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Category:    Home > Reviews > Comedy > Satire > Skit > Cable TV > Drama > Police > Crime > Murder > TV Mini-Series > Japan > Literature > Hist > The Birthday Boys: The Complete First Season (2013/IFC)/Low Winter Sun: The Complete Series (2013/Anchor Bay DVD Sets)/Shogun (1980/James Clavell/TV Mini-Series/CBS Blu-ray set)

The Birthday Boys: The Complete First Season (2013/IFC)/Low Winter Sun: The Complete Series (2013/Anchor Bay DVD Sets)/Shogun (1980/James Clavell/TV Mini-Series/CBS Blu-ray set)

Picture: C+/C/B Sound: C/C+/B- Extras: C+/C+/B- Episodes: C+/B/B-

Here are two new TV shows you may not have heard about, but ought to know, plus the first of the classic, original TV mini-series finally makes it to Blu-ray...

The Birthday Boys: The Complete First Season (2013) is a new comedy skit series that goes for the surreal approach where you see something that looks like a show unto itself or maybe one you have seen before, then it turns out to be the cast of regulars here sending up all kinds of TV shows, specials, pop culture and archetypal situations. We saw this on the early Saturday Night Live, SCTV, Comic Book Presents and the like. The results here, led by Bob Odenkirk, are a bit more hit than miss, but I never laughed hard. At least it is smart.

The seven episodes here offer everything from gay-baiting to nudity to outright mockery that offers a cast (eight guys in all) that have some chemistry and are obviously enjoying what they are doing, but like Kids In The Hall, you don't always feel involved in it. Still, it is a two-disc set worth a look if you really like comedy and maybe the next season will be better.

Low Winter Sun: The Complete Series (2013) is a U.S. remake of a British hit series, but this sadly only lasted a single season. As shown on AMC, Mark Strong and Lennie James play respected Detroit police officers who kill the partner of one of them in the opening scenes in what starts a slow charting and unravelling of an intricate corruption in the city hit by hard times. Then the body turns up in what they thought was a foolproof cover-up, but things go wrong early, they have to start investigating like they are the good guys (a nice twist here throughout), a snobby internal affairs guy is on the case immediately and then we start to meet the local criminals.

Well adapted, directed (Ernest Dickerson helmed the pilot) and with a strong pace backed by an exceptional cast, this should have been a hit and the ten nearly hour-long shows (over 3 DVDs) have many fine twists and turns throughout that actually work for a change. Like some of the great 1970s cop shows that got axed too early for our own good (or series like Kolchak: The Night Stalker for that matter), I strongly believe when people look back, they'll be shocked this did not make it and there was an opening for a follow-up season in the end. With only minor flaws, this is excellent and one of the best shows of its kind in years, so be sure to go out of your way to catch it. Bravo!!!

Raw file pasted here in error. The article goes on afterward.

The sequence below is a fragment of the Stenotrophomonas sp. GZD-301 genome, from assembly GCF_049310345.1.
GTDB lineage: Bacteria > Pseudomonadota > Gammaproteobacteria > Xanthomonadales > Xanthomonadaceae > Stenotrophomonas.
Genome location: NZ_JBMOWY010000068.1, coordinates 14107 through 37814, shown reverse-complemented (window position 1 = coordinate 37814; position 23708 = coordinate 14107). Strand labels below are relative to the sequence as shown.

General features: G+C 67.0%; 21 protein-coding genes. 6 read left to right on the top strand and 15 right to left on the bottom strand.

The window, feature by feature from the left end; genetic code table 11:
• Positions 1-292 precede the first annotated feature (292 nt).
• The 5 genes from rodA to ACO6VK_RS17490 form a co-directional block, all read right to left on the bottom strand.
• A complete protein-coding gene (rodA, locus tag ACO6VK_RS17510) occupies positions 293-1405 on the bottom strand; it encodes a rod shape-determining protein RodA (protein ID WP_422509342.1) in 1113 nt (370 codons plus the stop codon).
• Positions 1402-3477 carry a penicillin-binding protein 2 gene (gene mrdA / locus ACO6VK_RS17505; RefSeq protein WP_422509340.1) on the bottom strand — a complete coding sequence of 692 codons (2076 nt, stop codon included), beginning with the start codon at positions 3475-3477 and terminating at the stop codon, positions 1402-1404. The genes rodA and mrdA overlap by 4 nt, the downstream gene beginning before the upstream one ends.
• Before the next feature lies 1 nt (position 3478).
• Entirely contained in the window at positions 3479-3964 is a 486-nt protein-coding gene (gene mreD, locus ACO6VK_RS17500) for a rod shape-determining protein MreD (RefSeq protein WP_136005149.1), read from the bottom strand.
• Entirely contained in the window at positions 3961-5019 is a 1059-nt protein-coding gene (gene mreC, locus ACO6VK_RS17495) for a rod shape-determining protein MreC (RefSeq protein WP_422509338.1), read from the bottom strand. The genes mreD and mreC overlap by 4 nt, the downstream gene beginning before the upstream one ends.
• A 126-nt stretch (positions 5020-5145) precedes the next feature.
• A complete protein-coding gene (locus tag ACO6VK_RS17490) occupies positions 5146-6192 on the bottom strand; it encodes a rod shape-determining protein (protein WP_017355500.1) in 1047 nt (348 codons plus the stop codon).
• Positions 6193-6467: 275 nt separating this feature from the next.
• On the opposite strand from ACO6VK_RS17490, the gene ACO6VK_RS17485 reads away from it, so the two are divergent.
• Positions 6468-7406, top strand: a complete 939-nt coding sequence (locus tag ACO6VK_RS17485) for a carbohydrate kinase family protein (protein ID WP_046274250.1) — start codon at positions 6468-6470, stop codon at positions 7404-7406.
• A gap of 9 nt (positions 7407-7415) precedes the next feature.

Finally we have Shogun, the hit 1980 TV Mini-Series based on James Clavell's best-selling book. For all the boom in TV on Blu-ray, it seems to have taken forever for any classic Mini-Series to arrive in the format anywhere, but here is this one. We covered it in its DVD version at this link:


Though you can see the budget limits and some shots look more aged than others, the writing, acting and directing are consistent and hold up enough that it could take on just about any Mini-Series today. Now you can see for yourself.

The anamorphically enhanced 1.78 X 1 image on both shows are HD-shot, but Boys looks better, while Sun is a little over-stylized, though that in itself bother me. The format is the only reason both did not look better and they deserves Blu-ray editions. Both also have lossy Dolby Digital presentation, but Sun is better with its 5.1 mix versus the lossy Dolby Digital 2.0 Stereo on Boys that can be limiting. The 1.33 X 1 1080p digital High Definition image on Shogun is enough of an improvement over the decent DVD set that it justifies the upgrade, though the print has some slight damage and dirt here and there at times. The DTS-HD MA (Master Audio) 5.1 lossless mix on Shogun is better than the restored mono option. As was the case with the DVD, but this is a little warmer, though the mono sound is often trapped in the center channel. It is the Maurice Jarre score and some select moments when the surrounds really kick in.

Extras on both sets include at least two Making Of featurettes, Boys adds audio commentaries, Bonus Video and Promos, while Sun adds Episode Featurettes, extensive Deleted Scenes, and a third featurette Designing The Precinct on how they made the existing areas look more authentic. Shogun repeats the two from the previous DVD set and its select audio commentary by director Jerry London.

- Nicholas Sheffo


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